Dave Barry has been a small L libertarian since early in his journalism career. This is from the Advocates For Self Government site:
No, we are not making this up! Humorist Dave Barry is a libertarian, and has been for years. In a 1994 interview with Reason magazine, Barry credited writer Sheldon Richman with convincing him to embrace libertarianism, back in the 1970s.
"Sheldon and I would argue," Barry told Reason. "I mean, really argue.... Then in the late '70s, I begin to see. I think the gas crisis had something to do with it. I began to realize, this is all happening because of the government. And I began to think about all the government people I knew ... who were theoretically for the common good. Then I realized not one of them was [for the common good]." That led Barry to his ultimate insight about government: "It's stupid."
Barry was even more explicit about his political beliefs in an interview with the Pittsburgh Tribune-Review (April 23, 2005). "I'm a libertarian," Barry said. "But that's kind of an easy stance to be if you're a humor columnist, because you're tending to make fun of the government and the powerful.... I'm sort of a soft-core libertarian in that my compass is generally pointing away from 'Let's let the government do this'... Does it matter to me that it's Democrats who think we need more elaborate programs that involve shifting money from one group to another group or it's Republicans saying we need to take a harder look at what kinds of things people are watching on cable TV? Neither one of those things strikes me as a good idea."
Here's the complete Reason magazine interview, if you're interested. Here's a highlight:
Reason: In your column I detect a certain skepticism at the notion that congressional spending creates jobs.
Barry: Of all the wonderful things government says, that's always been just about my favorite. As opposed to if you get to keep the money. Because what you'll do is go out and bury it in your yard, anything to prevent that money from creating jobs. They never stop saying it. They say it with a straight face and we in the press will write that down. We will say, "This is expected to create x number of jobs." On the other hand, we never say that the money we removed from another part of the economy will kill some jobs.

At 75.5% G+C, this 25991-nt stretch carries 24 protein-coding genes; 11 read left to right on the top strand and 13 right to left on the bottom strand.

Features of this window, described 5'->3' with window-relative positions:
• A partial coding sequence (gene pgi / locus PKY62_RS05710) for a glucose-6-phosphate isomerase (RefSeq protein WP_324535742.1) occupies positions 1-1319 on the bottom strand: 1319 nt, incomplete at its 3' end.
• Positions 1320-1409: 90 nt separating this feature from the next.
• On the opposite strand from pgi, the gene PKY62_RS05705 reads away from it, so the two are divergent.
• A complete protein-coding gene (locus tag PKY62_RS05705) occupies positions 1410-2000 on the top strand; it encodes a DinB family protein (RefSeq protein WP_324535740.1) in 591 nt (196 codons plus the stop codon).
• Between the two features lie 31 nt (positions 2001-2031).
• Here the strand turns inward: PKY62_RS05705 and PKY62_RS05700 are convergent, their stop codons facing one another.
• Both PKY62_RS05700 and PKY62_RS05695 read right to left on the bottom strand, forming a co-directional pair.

Reason: Have you ever had a government job?
Barry: No. I'm trying to think of what government job I would want. Maybe a disgruntled postal worker.
Reason: What's the most ridiculous government program you've ever written about or heard of?
Barry: I would really have a hard time just picking one. Anything at all in West Virginia is a good place to start. My favorite ones are when our own Defense Department says, "No, we really don't want you to build these weapons systems." Where do we stand now with the BI Bomber? We're going to build them but not put wings on them? We call it defense spending, but I wonder why we don't just hand the money to Lockheed and let them go out and spend it and not build a plane that might crash and kill somebody.
I don't think the press has done a very good job dealing with government spending. The Defense Department with the $9,500 toilet seat, that' s not the problem anymore. Medicare and Medicaid and Social Security are the problem. That's us. That's our generation. There the press never says a word.
We certainly never require politicians to ever address those issues except really briefly sometimes during the New Hampshire primary, and then everybody falls asleep.
And here's a YouTube of Dave Barry on Free Speech.